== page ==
A Belfast Story Reviews
1. As far as i am aware Poles or Lithuanians did not engage in an armed struggle in Northern Ireland never mind get to the heights of First Minister.
2. The Primary School which designed the uniform and badge doesn't even deserve credit.
3. There is probably more than one sole plain clothed officer within the Northern Ireland Police Service.
4. Chief Constables would not tend to meet informants whilst dressed in full uniform, never mind attending murder scenes.
5. The police badge is modelled on the UPS logo.
6. If a gibbering idiot hid a 'burn' mobile phone in a flower pot in a general office they wouldn't be high on the list of recruits for any terrorist organisation.
7. One particularly ridiculous murder, can anyone tell me how it occurred?
8. Platitudes never go down well with audiences so the 50 or so contained in here embarrass and then annoy in equal measure.
9. If a police force/service have enough sense to search a house and plant listening devices they might actually have the sense to search the garages 30 feet away.
10. Why oh why didn't someone who actually had a brain take the idea to a professional film company with a competent cast, good cinematographer and above all a sensible script writer. I am actually ill with the thought that a wider audience, around the world, will watch this and think it bears any semblance to my country or the local 'talent' is indicative of what we actually have here.
Please, please , please take the financial hit and withdraw this dross immediately. I know that some films are so bad they develop a cult status but this goes way beyond that. The worst film I have seen in my lifetime, and i went to the cinema to see Hitman!!!
I don't get why some of the pretentious critics are ragging on it, I went to see the film despite the comments and found it to be a good watch with little of the complaints they mention.
Expecting some sort of troubles rehash the first few scenes soon changed that as the film introduces a gritty sort of alternate reality. With a nice balance between familiar scenery and bloody murders it flows better than I'd have thought and haunting music gave the whole piece additional atmosphere.
Colm was good as always alongside a cast that seemed to be entirely Irish (which was nice, none of those awful put on accents American films are always using) with the exception of Malcolm Sinclair and the acting was overall pretty good.
The concept is daring and certain areas might struggle a little now and then from the sheer weight but having seen it for myself I'm surprised by the bad press it's gotten, especially for a local film which ought to get some support. I know I'll be recommending it at the very least.
At press screenings, it's common to see the same old faces. At the Dublin screening of 'A Belfast Story', however, many critics were conspicuous by their absence. The writer-director, Nathan Todd, has come under fire in Ireland and the UK for an exceptionally tasteless press pack sent out to various media outlets across the British Isles, a pack that included a balaclava, duct tape and nails. Anyone with the merest knowledge of recent Irish history can see how offensive and misjudged a stunt this was. In response, many Irish and British critics have refused to give the film coverage. While I can understand their reticence, I've decided to "play the ball, not the man", as the old Irish saying goes.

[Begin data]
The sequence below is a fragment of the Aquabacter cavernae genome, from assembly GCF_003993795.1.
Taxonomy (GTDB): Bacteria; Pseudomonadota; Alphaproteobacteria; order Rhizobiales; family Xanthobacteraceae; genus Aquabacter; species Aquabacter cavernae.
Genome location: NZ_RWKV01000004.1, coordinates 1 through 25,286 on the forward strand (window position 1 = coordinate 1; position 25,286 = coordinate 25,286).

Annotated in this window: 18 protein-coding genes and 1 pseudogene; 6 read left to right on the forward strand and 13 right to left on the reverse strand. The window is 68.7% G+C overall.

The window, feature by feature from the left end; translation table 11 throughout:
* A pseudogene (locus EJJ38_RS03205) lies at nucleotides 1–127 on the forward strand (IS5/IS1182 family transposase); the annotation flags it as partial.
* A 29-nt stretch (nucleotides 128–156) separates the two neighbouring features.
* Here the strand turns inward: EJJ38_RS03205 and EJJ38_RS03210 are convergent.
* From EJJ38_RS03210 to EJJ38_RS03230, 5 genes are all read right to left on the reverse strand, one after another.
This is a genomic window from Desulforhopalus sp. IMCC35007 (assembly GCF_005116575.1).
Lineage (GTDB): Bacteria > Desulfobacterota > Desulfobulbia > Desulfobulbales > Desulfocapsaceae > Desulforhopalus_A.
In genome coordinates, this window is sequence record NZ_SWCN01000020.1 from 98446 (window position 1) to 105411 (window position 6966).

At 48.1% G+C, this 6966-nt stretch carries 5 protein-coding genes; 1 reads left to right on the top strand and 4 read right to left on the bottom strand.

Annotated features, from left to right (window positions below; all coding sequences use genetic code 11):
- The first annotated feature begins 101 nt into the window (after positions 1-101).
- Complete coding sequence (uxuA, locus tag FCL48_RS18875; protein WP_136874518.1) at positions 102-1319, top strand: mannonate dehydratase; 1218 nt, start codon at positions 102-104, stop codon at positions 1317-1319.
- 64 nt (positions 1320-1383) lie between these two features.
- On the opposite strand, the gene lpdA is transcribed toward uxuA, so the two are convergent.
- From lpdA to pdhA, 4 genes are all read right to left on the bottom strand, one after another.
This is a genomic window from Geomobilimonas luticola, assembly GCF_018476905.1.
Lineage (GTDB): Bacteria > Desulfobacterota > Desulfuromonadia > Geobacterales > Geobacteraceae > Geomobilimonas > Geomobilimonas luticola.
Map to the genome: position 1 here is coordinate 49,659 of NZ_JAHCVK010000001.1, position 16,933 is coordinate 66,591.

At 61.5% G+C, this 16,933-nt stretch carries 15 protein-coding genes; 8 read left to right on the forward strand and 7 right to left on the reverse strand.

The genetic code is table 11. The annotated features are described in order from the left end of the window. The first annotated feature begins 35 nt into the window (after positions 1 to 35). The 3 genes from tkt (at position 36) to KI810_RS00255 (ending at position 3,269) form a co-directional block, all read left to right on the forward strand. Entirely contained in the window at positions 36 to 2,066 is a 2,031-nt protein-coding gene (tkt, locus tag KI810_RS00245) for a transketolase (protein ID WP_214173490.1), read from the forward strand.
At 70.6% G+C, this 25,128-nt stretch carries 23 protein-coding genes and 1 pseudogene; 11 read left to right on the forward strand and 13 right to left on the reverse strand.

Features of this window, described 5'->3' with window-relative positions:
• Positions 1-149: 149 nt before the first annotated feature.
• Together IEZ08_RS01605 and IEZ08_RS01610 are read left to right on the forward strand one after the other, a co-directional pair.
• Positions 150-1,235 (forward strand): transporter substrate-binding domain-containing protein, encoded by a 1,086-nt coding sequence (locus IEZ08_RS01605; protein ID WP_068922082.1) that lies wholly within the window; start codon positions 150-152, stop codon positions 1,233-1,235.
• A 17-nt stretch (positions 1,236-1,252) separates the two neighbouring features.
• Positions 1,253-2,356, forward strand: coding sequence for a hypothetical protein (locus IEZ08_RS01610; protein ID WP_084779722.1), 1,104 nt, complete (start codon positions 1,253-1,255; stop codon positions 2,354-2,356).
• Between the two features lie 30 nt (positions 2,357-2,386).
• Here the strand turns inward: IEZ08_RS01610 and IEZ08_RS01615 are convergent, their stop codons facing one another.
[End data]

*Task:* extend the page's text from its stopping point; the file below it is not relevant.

Todd should be relieved at the lack of coverage as he's turned out the shoddiest film I've seen since last year's 'Charlie Casanova', sadly another movie hailing from the emerald isle I call home. The publicity stunt had me believing Todd must be an American, as surely no-one from Ireland or Britain could could be so insensitive to the recent politics of the area. The animated credit sequence, which features a left-hand drive car, cemented this thought in my mind. As it turns out, Todd is an Irishman, which makes the film all the more baffling.
Todd seems to set out to make a serial-killer drama in the mold of David Fincher's 'Seven', with Meaney, who struggles with the "Norn Iron" accent here, in the role of the burnt out detective who's set to retire. Todd is no Fincher. With the exception of Meaney, everything in this film smacks of an amateur production. The acting is atrocious, (unusual for an Irish production as it's generally our strength), and the horrifically written dialogue doesn't help matters. The soap opera style lighting is so harsh you can almost see the reflection of the camera crew in Meaney's forehead, and Todd's set-piece construction provokes unintentional laughter as he attempts to ape masters like Brian de Palma and Sergio Leone. The most hilarious set-piece involves a poisoned fish supper and has to be seen to be believed.
If you're distanced enough from the Northern Ireland situation, this could actually serve as a "so bad it's terrific" post-pub watch, as it rivals the productions of Ed Wood for unintended hilarity.